Blurry focus

Nir Eyal reveals what drives one to distraction, and teaches  how to make pacts to keep the brain on track

Published 2 years ago on Nov 16, 2019 4 minutes Read

I love sweets, I love social media and I love television. However, as much as I love these things, they don't love me back. Overindulging on something sugary after a meal, spending too much time scrolling a feed or bingeing on Netflix until two in the morning were all things I once did with little or no conscious thought-out of habit.

Just as eating too much junk food leads to health problems, the overuse of devices can also have negative consequences. For me, it was the way I prioritised distractions over the most important people in my life. Worst of all was what I let distractions do to my relationship with my daughter. She's our only child and, to my wife and me, the most amazing kid in the world.

One day, the two of us played games from an activity book. We turned to a particular page and answered questions designed to bring dads and daughters closer together. The first activity involved naming each other's favourite things. The next project was to build a paper aeroplane with one of the pages. The third was a question we both had to answer. The question was: 'If you could have any superpower, what would it be?'

I wish I could tell you what my daughter said at that moment, but I can't. I have no idea because I wasn't really there. I was physically in the room, but my mind was elsewhere. 'Daddy?' she said. "What would your superpower be?

'Huh?' I grunted. Just a second. I just need to respond to this one thing.' I dismissed her as I attended to something on my phone. My eyes were still glued to my screen, tapping away at something that seemed important at the time but could definitely have waited. She went quiet. By the time I looked up, she had gone.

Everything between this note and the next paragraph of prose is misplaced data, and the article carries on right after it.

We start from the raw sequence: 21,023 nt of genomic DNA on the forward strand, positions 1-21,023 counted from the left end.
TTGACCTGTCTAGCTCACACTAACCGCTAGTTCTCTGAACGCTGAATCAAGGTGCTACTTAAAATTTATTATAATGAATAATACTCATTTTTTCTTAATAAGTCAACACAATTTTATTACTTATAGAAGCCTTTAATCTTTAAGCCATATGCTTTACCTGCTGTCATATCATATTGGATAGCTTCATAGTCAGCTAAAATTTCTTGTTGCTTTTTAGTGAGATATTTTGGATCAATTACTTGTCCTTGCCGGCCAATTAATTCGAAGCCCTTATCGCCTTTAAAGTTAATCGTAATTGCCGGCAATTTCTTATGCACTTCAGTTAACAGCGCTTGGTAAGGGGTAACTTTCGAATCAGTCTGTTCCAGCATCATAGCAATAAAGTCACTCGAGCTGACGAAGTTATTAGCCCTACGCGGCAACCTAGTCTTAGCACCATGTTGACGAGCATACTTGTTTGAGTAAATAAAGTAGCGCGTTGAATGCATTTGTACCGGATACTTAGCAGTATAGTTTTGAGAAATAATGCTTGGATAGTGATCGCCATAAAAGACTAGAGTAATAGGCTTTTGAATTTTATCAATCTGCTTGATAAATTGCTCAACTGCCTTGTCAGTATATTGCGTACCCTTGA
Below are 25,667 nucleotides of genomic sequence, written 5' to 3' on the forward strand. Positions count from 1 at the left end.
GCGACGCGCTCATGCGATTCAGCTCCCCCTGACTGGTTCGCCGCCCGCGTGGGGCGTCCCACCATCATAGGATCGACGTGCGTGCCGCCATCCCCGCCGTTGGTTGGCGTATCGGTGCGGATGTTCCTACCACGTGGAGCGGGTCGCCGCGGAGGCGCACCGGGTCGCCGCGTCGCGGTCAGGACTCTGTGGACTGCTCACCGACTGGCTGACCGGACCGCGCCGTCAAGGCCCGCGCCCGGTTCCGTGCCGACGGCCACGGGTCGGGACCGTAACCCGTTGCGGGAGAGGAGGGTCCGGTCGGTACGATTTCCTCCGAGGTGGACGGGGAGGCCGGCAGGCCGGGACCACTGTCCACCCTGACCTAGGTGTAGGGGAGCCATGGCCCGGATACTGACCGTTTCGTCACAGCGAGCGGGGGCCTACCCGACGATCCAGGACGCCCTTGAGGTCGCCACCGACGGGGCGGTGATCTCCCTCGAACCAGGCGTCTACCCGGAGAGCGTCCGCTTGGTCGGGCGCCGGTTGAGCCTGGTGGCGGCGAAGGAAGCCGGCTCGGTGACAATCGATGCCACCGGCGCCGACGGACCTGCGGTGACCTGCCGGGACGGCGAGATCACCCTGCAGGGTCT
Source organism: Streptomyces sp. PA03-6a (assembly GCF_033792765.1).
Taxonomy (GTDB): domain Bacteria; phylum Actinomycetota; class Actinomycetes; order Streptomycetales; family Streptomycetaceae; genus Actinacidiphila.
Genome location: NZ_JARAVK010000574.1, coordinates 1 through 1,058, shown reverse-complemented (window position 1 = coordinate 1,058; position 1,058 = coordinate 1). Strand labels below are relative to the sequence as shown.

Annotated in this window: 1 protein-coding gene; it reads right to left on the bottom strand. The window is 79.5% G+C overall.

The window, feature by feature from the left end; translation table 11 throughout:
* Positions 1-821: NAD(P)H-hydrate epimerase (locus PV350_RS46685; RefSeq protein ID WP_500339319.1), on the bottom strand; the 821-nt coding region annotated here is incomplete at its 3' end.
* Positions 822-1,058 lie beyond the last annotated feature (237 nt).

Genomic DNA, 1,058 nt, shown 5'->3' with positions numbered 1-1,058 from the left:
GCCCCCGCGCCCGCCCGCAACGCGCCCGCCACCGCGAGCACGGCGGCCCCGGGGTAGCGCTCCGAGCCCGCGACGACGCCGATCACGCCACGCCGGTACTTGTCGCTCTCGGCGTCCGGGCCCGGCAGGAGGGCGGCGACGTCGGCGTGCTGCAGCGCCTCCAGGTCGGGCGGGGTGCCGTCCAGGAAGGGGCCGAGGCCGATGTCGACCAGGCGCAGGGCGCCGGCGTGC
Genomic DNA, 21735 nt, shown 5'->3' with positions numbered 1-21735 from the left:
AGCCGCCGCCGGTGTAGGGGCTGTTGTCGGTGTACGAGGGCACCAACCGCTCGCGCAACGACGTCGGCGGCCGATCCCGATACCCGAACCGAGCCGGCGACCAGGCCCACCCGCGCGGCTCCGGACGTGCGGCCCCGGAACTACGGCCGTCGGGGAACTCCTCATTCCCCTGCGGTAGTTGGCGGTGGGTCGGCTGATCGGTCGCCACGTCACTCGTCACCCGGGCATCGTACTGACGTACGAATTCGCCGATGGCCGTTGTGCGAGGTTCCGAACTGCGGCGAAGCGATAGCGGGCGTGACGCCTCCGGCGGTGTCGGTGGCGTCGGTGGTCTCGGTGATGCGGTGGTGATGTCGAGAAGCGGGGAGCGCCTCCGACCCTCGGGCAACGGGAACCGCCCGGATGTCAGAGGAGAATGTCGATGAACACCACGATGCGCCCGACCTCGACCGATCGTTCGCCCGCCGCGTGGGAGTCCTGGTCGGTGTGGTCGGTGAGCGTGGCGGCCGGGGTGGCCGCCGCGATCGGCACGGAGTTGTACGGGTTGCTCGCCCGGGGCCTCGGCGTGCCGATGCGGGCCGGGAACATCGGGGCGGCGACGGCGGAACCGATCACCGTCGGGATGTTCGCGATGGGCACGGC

I had just blown a magical moment with my daughter because something on my phone had grabbed my attention. On its own, it was no big deal. But if I told you this was an isolated incident, I'd be lying. This same scene had played out countless times before.

I wasn't the only one putting distractions before people. An early reader of this book told me that when he asked his eight-year-old daughter what her superpower would be, she said she wanted to talk to animals. When asked why, the child said, 'So that I have someone to talk to when you and Mom are too busy working on your computers.'

After finding my daughter and apologising, I decided it was time for a change. At first, I went extreme. Convinced it was all technology's fault, I tried a 'digital detox' and started using an old-school cell phone so I couldn't be tempted to use email, Instagram and Twitter. But I found it too difficult to get around without GPS and meeting addresses saved inside my calendar app. I missed listening to audiobooks while I walked, as well as all the other handy things my smartphone could do.

To avoid wasting time reading too many news articles online, I subscribed to the print edition of a newspaper. A few weeks later, I had a stack of unread papers piled neatly next to me as I watched the news on TV.

In an attempt to stay focused while writing, I bought a 1990s word processor without an internet connection. However, whenever I'd sit down to write, I'd find myself glancing at the bookshelf and soon started flipping through books unrelated to my work. Somehow, I kept getting distracted, even without the tech that I thought was the source of the problem.

Removing online technology didn't work. I'd just replace one distraction with another.

I discovered that living the life we want requires not only doing the right things, it also requires that we stop doing the wrong things that take us off-track. We all know eating cake is worse for our waistline than having a healthy salad. We agree that aimlessly scrolling our social media feeds is not as enriching as being with real friends in real life. We understand that if we want to be more productive at work, we need to stop wasting time and actually do the work. We already know what to do: what we don't know is how to stop getting distracted.

In researching and writing this book over the past five years, and by following the science-backed methods you'll soon learn, I'm now more productive, physically and mentally stronger, better rested, and more fulfilled in my relationships than I've ever been. This book is about what I learned as I developed the most important skill for the twenty-first century. It's about how I became indistractable, and how you can too.

This is an extract from Nir Eyal's Indistractable published by Benbella Books